Testament to the constant technological improvements being made at Paranal, UT4 – the workhorse of the observatory – has a state-of-the-art adaptive optics system. The actuators are still present, but react second-by-second to minute changes in the atmosphere – a ground-based telescope’s worst enemy – detected by a laser projected into the sky from the centre of the telescope. This system of correction is so sophisticated that during observations you can see the second the adaptive correction kicks in – an observed star goes from slightly fuzzy to relatively crisp in the blink of an eye.

The notion of crispness, or relative clarity in astronomical observation is an intriguing one – I begin to suspect it lies at the heart of my attempt to understand the process of image making.

During my two-day visit to Paranal, I’m lucky enough to be in the main control room on the night of a “first light”, which is what astronomers call the first observation recorded by a new instrument. SPHERE, the name of the new instrument, was designed and funded by a French consortium specifically to hunt exoplanets. It’s been a lengthy, 8-year process of fund-raising, designing, making, and finally installing at the VLT. There’s lots of clapping and backslapping, someone opens a bottle of champagne. It’s a surprisingly moving moment.

The next morning, I ask Juan Carlos Muñoz, an astronomer who works on UT3 to show me some of the very first images captured by the new instrument. Since it was SPHERE’s first outing, Juan-Carlos explains, the instrument wasn’t doing much more than pointing at a star to ensure that it could, in fact, accurately point. The image he pulls up onto the screen is a black rectangle, broken up by lots of white dots with two small, fuzzy orange, slightly larger, dots in the middle – it looks like the backdrop for an early Atari space-shooters game. Not at all like the astronomical images I’m used to seeing.

In the next bay over a friendly, young American postdoccalled Grant, who specialises in clusters of galaxies, pulls up another image. It’s a jagged graph, an orange line swinging up and down like a picture of mountains and valleys drawn by a child on a see-saw. It’s a spectrograph of data, collected by UT2 – whose instruments are primarily geared towards spectroscopy. My hazy memories of doing spectroscopy in university Organic Chemistry classes gave results which in no way resembled this graph of pure data. I ask Grant to explain the meaning of the graph and he makes a valiant effort, but ultimately says that it isn’t as easy as looking and decoding. It takes time and many hours of data comparison to unlock the mysteries of spectrographic data. Something Grant says, almost as a throwaway comment, sticks with me: “for an astronomer, especially a spectroscopist, there’s just as much, if not more beauty in this graph, as there is in the pretty pictures distributed to the public.”

If the images from the pages of Popular Scientist don’t come directly from the telescope’s observations – which look more like 1980s video-game screenshots – where do they come from? Moreover, if they aren’t especially useful for astronomers why are they made?

Essentially, it seems, the swirling colours of photographs of far-away nebulae are part of a highly successful public outreach project. Rather than the telescopes being cameras that take publishable pictures, the observational images are more like pure data – not especially useful for communicating the glories of astronomical wonders to a curious public. A last conversation with Juan Carlos and Francisco Rodríguez, from ESO’s public outreach office (who has also been my excellent guide on-site), is particularly enlightening. It turns out that skilled designers in ESO’s head office in Garching, Germany work with the original observational data, before adding colour or layering a number of images together to give an artistic impression of the universe, resulting in the spectacular, swirling images which are then distributed around the world.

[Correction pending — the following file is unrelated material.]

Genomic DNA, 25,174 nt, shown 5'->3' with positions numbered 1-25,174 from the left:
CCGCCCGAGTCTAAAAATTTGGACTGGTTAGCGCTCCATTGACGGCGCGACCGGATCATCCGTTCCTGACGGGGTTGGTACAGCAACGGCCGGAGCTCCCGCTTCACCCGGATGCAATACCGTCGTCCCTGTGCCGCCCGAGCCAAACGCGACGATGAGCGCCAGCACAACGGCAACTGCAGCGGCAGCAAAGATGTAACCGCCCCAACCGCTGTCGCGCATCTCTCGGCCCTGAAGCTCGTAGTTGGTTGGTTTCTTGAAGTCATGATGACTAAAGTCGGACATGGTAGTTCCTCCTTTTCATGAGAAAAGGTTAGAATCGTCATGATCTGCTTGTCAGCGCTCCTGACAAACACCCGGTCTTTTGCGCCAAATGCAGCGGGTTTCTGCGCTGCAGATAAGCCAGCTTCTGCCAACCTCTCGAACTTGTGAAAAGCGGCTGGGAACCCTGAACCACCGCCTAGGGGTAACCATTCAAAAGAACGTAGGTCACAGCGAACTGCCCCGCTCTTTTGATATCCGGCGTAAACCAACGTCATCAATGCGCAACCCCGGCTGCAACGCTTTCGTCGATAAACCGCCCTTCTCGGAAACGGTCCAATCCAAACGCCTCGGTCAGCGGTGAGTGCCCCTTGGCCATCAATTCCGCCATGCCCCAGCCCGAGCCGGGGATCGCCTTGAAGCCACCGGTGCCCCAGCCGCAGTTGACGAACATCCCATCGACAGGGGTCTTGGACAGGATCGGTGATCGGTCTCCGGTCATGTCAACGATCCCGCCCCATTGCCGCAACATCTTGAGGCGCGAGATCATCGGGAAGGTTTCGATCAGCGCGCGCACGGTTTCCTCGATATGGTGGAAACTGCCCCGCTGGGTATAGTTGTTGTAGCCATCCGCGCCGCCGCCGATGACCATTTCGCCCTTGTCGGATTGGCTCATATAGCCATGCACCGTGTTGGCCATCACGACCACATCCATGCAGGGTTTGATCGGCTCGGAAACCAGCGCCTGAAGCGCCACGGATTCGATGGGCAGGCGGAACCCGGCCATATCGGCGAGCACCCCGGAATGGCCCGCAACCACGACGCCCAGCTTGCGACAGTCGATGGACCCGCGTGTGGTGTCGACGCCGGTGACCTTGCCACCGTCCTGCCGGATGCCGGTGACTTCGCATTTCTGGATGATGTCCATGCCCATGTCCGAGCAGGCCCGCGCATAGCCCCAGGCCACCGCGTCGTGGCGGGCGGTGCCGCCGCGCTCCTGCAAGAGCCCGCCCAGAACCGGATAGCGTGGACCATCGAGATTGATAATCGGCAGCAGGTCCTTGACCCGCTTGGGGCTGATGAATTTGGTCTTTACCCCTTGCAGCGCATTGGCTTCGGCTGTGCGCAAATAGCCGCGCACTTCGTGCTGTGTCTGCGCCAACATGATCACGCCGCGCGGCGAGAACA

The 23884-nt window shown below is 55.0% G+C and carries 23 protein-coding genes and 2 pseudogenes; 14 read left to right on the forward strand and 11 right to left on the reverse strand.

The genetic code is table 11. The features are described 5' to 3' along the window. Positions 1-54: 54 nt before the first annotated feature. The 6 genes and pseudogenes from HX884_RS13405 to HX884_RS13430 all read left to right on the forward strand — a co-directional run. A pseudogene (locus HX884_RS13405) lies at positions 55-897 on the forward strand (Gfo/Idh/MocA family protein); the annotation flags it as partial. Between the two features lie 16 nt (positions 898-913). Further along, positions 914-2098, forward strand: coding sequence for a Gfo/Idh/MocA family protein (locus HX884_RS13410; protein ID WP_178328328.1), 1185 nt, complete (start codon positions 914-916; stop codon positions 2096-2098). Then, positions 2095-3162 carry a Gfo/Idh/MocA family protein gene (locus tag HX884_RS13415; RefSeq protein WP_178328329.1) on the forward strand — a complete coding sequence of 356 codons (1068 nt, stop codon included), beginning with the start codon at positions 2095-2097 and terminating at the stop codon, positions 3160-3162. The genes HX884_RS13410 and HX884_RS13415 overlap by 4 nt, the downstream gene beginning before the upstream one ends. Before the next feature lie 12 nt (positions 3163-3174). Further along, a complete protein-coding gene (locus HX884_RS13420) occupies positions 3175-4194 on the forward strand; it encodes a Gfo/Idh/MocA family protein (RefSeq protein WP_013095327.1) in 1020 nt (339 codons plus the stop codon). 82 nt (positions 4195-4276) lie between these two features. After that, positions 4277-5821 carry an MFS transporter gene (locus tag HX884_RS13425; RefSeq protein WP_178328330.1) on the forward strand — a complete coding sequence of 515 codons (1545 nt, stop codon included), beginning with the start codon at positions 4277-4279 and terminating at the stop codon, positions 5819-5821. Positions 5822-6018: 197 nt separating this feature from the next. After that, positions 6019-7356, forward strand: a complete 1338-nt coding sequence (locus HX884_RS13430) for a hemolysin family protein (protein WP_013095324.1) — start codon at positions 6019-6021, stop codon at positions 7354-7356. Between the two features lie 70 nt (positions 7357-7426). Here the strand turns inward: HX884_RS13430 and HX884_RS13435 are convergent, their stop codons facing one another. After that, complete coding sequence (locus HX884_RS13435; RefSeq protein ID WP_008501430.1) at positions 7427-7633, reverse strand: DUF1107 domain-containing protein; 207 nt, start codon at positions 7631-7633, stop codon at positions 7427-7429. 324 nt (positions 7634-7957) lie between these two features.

To sum up the lengthy, technical explanation given by Juan Carlos, the colours in those beautiful images don’t necessarily appear as such in the sky, especially when the images are taken with infrared, or other instruments that measure light not visible to human eyes. In the latter cases, colour is used as a kind of shorthand: “It’s mostly a matter of perception,” he says, philosophically. The fuchsia pink or reddish colours that appear in an image of a nebula are a kind of visual key signifying things such as temperature (bluer tones generally signify warmer temperatures, redder tones the opposite) or chemical composition (reddish colours may also indicate, for example, the presence of Hydrogen, as H-alpha’s 656 nm wavelength is on the red end of the spectra). While I’m trying to decide whether this knowledge is disappointing or intriguing, Juan Carlos interrupts my thoughts, “some people think that science destroys the magic of nature by revealing the trick, but knowing that the atoms in my body once came from a long-dead star doesn’t make it any less amazing.”

In the end, I decide that it’s not a bad way to look at it. Big Science projects like the VLT and the LRC have had to become players in the game of myth-making via semi-manufactured images as one means of many to garner and sustain wider public support, but that doesn’t mean there isn’t still magic in the wonder of the people, the place, the technology, the science and the images themselves.

Originally published in Domus, June, 2014.